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This art of ceramics decoration is called maiolica, possibly named for Majorca, an island that was on a main shipping route. During the Renaissance, maiolica made Urbania, which was then known as Casteldurante, the most renowned European center for ceramics. In recent years, the craft has enjoyed a local resurgence after a modern-day priest decided to promote it. He helped start botteghe, or workshops, around the city, where people can learn about and practice the art. Although parts of Urbania’s Palazzo Ducale and Civic Museum offer ceramics exhibits, people like Orazio Bindelli, a ceramics teacher and artist, believe that Urbania needs a large, dedicated museum to match the city’s famous past, to attract tourists, and to educate those interested in the art’s origins. Bindelli is a member of Amici della Ceramica, Friends of Ceramics, a group that is pushing the mayor to increase its support of ceramics. The city has been restoring the Barco Ducale, the Duke of Urbino’s former hunting lodge, to create a new community center that can now accommodate kilns for various ceramics courses, including one taught by Bindelli this past summer. He included hands-on lessons in ceramics decoration as well as discussions of the 16th century history of Casteldurante and its celebrated art form. “Parents


the Duke of Urbino regularly trekked across the Apennine Mountains and through the lush rolling hills of the Metauro Valley. After three hours sitting atop his horse in the blazing sun, he reached his tranquil vacation spot of Urbania. Today, a comfortable 30-minute bus ride delivers visitors to Urbino’s historic sister town. For an authentic Marche experience off the well-worn tourist tracks, consider building your day trip around two of Urbania’s unique offerings. Start with window-shopping and workshops that will immerse you in the ancient art of ceramics. Then meet some of Urbania’s long-deceased residents who continue to tell their stories of the city’s past at the darkly fascinating Church of the Dead. As you stroll through town, you’ll quickly notice that nearly every shop window showcases Urbania’s claim to fame: white plates with colorful turquoise swirls, bright yellow backgrounds, and vivid religious or mythological figures. This bright and cheery style of ceramic decoration is all thanks to surveyor, military engineer, poet, and master ceramicist Cipriano Pissolpasso. In 1550, in response to a priest’s request to explain how he ornamented his ceramics, Pissolpasso wrote Li tre libri dell’arte del vasaio, a three-volume treatise detailing his techniques. I N T H E 1 5 T H C E N T U RY,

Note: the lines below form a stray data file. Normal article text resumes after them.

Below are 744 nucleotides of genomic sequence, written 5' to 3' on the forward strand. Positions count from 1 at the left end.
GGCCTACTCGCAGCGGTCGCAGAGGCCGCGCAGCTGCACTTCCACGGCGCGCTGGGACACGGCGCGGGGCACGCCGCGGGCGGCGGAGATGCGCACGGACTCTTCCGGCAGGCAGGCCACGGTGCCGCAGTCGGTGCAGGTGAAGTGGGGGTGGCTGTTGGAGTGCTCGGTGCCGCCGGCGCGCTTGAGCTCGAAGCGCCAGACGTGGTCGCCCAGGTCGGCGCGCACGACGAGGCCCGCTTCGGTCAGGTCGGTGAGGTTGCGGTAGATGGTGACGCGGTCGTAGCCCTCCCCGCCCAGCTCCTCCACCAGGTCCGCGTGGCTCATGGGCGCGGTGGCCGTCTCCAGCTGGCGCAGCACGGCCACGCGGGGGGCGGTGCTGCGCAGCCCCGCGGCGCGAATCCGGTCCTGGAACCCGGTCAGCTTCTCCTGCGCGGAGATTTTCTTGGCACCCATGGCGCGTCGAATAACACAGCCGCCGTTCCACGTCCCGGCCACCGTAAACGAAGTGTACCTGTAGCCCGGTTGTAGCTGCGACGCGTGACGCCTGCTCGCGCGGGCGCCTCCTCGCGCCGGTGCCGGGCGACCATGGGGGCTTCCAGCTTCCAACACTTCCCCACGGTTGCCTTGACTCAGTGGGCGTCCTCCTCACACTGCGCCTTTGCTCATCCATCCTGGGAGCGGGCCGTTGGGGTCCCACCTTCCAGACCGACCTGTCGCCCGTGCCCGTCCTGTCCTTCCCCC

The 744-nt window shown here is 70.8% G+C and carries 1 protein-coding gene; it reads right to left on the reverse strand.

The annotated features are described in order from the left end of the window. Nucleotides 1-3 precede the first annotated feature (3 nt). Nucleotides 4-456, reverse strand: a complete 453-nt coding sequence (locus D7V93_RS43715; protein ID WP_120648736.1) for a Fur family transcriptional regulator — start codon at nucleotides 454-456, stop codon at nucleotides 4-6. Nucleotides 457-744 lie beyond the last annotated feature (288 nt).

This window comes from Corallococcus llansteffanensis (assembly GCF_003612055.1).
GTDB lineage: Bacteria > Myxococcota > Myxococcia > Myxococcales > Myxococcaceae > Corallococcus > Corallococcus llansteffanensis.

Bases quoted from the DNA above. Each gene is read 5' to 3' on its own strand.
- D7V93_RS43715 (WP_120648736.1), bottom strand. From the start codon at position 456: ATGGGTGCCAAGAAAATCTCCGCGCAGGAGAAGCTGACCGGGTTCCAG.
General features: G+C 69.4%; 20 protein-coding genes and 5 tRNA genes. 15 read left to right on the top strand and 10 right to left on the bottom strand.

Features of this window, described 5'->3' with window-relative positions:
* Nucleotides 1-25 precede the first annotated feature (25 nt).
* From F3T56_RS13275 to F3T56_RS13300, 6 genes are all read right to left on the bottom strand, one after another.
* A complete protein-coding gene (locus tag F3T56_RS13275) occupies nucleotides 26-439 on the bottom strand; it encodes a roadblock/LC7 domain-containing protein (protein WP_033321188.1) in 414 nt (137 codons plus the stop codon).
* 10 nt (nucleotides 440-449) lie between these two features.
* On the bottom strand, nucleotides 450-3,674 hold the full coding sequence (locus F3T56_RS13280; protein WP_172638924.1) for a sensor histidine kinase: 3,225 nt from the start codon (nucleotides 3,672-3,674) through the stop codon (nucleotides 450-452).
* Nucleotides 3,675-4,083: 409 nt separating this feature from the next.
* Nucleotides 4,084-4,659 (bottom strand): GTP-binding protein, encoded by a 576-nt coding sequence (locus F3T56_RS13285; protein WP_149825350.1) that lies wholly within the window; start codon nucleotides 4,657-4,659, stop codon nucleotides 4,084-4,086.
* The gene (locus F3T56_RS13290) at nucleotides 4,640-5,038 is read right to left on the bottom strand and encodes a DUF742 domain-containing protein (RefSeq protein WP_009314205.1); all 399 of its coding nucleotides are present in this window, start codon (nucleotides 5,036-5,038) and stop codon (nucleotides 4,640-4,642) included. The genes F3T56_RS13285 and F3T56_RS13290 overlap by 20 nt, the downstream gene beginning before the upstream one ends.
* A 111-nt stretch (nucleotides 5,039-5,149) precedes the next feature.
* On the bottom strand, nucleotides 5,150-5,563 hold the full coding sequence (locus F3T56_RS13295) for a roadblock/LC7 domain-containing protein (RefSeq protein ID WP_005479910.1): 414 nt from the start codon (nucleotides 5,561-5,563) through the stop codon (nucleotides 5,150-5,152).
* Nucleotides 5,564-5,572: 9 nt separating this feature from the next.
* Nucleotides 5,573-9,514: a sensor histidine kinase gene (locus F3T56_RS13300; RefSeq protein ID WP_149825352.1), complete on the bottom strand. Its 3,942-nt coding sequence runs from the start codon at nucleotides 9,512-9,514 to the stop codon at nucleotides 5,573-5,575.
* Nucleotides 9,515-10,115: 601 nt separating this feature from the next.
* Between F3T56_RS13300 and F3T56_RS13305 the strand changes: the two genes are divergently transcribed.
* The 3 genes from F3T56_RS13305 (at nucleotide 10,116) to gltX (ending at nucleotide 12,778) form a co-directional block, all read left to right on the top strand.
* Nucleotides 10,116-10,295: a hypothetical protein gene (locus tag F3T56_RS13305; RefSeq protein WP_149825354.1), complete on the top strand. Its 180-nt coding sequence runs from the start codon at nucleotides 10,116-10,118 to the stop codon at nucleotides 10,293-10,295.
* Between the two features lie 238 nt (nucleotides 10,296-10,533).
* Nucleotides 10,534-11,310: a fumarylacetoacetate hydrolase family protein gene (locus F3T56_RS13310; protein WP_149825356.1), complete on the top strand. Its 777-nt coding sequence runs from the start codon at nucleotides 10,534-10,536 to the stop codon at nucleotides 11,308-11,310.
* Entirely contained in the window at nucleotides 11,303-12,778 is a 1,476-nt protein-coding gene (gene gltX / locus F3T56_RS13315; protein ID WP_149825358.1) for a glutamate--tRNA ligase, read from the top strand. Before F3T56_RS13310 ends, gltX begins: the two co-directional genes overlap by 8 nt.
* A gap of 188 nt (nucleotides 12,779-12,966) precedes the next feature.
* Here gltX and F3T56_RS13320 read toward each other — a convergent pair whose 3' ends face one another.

Once the residence of the Montefeltro and Della Revere families, the Ducal Palace now houses ceramics collections, a library, an underground wine cellar, the Civic Museum, and the Agricultural History Museum. One exhibit presents ceramics from the 16th century that were recently found in an archaeological excavation; 19th and 20th century ceramics from every region in Italy are displayed in one of the Palazzo’s towers. Palazzo Ducale Corso Vittorio Emanuele, 23 Urbania, Italy 0722 313 151